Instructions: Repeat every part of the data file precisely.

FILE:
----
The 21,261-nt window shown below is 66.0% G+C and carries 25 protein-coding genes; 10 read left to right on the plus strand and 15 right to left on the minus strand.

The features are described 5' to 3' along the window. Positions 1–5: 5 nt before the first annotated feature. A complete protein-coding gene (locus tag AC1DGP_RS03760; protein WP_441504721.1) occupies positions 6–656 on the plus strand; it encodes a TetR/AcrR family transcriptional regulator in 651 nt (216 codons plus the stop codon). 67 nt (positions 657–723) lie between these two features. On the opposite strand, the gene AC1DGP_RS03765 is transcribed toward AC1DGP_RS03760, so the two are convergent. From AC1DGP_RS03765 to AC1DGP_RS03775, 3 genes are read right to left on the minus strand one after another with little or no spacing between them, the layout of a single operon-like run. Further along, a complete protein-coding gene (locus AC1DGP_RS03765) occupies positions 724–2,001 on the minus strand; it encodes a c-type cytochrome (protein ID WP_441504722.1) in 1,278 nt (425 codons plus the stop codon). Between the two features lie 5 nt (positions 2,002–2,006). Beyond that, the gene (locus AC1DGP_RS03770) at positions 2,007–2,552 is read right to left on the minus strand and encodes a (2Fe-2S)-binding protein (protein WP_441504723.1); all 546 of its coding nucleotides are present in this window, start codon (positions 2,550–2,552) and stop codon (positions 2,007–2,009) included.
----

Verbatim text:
The 21,261-nt window shown below is 66.0% G+C and carries 25 protein-coding genes; 10 read left to right on the plus strand and 15 right to left on the minus strand.

The features are described 5' to 3' along the window. Positions 1–5: 5 nt before the first annotated feature. A complete protein-coding gene (locus tag AC1DGP_RS03760; protein WP_441504721.1) occupies positions 6–656 on the plus strand; it encodes a TetR/AcrR family transcriptional regulator in 651 nt (216 codons plus the stop codon). 67 nt (positions 657–723) lie between these two features. On the opposite strand, the gene AC1DGP_RS03765 is transcribed toward AC1DGP_RS03760, so the two are convergent. From AC1DGP_RS03765 to AC1DGP_RS03775, 3 genes are read right to left on the minus strand one after another with little or no spacing between them, the layout of a single operon-like run. Further along, a complete protein-coding gene (locus AC1DGP_RS03765) occupies positions 724–2,001 on the minus strand; it encodes a c-type cytochrome (protein ID WP_441504722.1) in 1,278 nt (425 codons plus the stop codon). Between the two features lie 5 nt (positions 2,002–2,006). Beyond that, the gene (locus AC1DGP_RS03770) at positions 2,007–2,552 is read right to left on the minus strand and encodes a (2Fe-2S)-binding protein (protein WP_441504723.1); all 546 of its coding nucleotides are present in this window, start codon (positions 2,550–2,552) and stop codon (positions 2,007–2,009) included.